In my upcoming book, Fundamorphosis, I write about the transformation I underwent when I exchanged my fundamentalist upbringing for a new kind of Christianity. One of the factors that spurred on my own fundamorphosis was the judgmentalism that was so prevalent in the churches I had grown up in and even pastored. If we disagree with someone, we think that we have the right, even the responsibility, to pronounce the harshest of condemnation upon him or her.
I began asking myself, if Jesus so clearly told us not to judge one another, then why are we so prone to give ourselves permission to do it anyway?
There are a lot of answers to that question. But rather than looking at it purely from the perspective of individuals, I've been thinking about how systemic judgmentalism is. We have a church culture of condemnation - not just in fundamentalism but all across the American church.
Where does this church culture of condemnation come from? Why is it so common in fundamentalism and in the broader Christian church in America?
I think that the perceived need to judge others is deeply rooted in the ethos of the American church experience. I think that this attitude of being entitled to condemn is the fruit of two well-documented and yet troublesome trends in American Christianity: the air of independence of American churches and the consumerism of American church attendees. Today, I'll talk about the air of independence, and tomorrow I'll talk about consumerism.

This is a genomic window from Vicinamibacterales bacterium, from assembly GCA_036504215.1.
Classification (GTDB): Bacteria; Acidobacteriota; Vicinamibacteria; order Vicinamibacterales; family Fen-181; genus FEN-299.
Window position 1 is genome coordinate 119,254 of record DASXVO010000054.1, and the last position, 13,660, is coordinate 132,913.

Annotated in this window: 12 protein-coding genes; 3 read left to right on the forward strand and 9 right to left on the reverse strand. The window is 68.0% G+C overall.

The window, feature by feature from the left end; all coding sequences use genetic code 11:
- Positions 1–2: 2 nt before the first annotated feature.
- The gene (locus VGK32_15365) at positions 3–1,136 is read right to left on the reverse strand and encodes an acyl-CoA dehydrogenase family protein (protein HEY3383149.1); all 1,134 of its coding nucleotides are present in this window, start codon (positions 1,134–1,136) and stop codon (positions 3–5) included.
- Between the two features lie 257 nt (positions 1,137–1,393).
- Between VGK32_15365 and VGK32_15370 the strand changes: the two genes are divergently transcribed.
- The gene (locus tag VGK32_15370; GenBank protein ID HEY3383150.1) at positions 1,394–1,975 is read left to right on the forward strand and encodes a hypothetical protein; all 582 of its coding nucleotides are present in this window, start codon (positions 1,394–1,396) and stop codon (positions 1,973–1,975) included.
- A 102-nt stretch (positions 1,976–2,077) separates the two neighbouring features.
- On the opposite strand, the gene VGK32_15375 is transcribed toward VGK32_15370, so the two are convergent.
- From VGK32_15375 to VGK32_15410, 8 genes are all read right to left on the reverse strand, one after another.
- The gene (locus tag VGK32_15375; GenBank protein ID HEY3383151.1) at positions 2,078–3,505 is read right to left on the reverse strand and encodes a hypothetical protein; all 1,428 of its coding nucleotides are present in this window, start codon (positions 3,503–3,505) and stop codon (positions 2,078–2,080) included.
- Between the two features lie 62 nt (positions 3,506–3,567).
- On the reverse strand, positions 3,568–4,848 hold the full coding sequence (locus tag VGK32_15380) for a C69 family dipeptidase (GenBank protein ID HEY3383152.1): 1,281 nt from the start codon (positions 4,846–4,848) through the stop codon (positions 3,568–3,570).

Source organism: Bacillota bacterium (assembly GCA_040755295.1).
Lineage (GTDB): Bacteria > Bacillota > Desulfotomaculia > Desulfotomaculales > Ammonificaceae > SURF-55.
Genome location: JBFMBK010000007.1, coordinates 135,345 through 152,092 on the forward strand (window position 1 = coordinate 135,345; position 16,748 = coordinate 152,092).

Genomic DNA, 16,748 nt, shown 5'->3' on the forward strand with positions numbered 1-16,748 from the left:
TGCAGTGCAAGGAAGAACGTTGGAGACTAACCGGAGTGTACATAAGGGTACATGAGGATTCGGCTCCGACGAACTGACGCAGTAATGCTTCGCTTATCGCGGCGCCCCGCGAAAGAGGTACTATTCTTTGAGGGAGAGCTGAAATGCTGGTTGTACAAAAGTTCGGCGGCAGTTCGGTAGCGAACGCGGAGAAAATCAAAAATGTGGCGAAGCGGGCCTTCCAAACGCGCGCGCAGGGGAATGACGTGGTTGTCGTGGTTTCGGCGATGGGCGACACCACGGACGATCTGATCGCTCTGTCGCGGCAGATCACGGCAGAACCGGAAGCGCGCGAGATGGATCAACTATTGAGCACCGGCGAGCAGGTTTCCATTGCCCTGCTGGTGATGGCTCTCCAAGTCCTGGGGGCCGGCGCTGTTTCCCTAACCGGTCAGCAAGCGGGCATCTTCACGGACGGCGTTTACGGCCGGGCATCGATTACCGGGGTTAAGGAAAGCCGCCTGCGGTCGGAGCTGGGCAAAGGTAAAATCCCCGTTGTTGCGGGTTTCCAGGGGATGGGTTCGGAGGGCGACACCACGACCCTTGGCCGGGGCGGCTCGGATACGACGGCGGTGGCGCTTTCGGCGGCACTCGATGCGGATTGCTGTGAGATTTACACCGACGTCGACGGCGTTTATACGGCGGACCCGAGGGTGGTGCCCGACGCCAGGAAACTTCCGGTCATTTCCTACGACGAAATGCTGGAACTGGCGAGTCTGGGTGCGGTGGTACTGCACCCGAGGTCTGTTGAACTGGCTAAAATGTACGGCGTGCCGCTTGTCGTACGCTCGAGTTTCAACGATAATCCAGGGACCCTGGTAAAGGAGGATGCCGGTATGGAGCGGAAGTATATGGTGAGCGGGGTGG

The Independence of the American Church
Americans are fiercely independent. Our forefathers and foremothers sailed out into the great unknown with only the prayer that a distant land may exist in which they would be able to live in religious and personal freedom. They birthed a nation with a declaration of its independence. Life, liberty, and the pursuit of happiness are woven into the DNA of what it means to be an American. Some two hundred years later, it should not be a surprise that we remain committed to the value of independence.
The unintended consequence of carving out our own corner of the world is that in many ways, we cut ourselves off from the world. This is especially true for people who were seeking religious and ecclesiastical freedom. They held with suspicion the denominational and church structures of the old world. New churches were established that did not have the deep roots of the past and were therefore unaccountable to them.
While certainly, it is noble to purse the freedom to worship without the bounds of a state or dictatorial church, it is also dangerous to remove and relinquish all ties to our past. If we are completely independent, than we are also free from the guardrails that a greater respect for church history would afford us. Without these guardrails, we can end up running rush-shod over anyone we want.
As Americans, we think that our independence is our greatest value. When we value independence so highly, we can develop an attitude of superiority. And, if I am superior to others, than it just makes sense that I judge them as well. In all of this, we easily forget that other things - like grace, understanding, and longsuffering - are of greater value in the kingdom of Jesus.
What's been your experience with systemic judgmentalism in the church? Where do you think it comes from?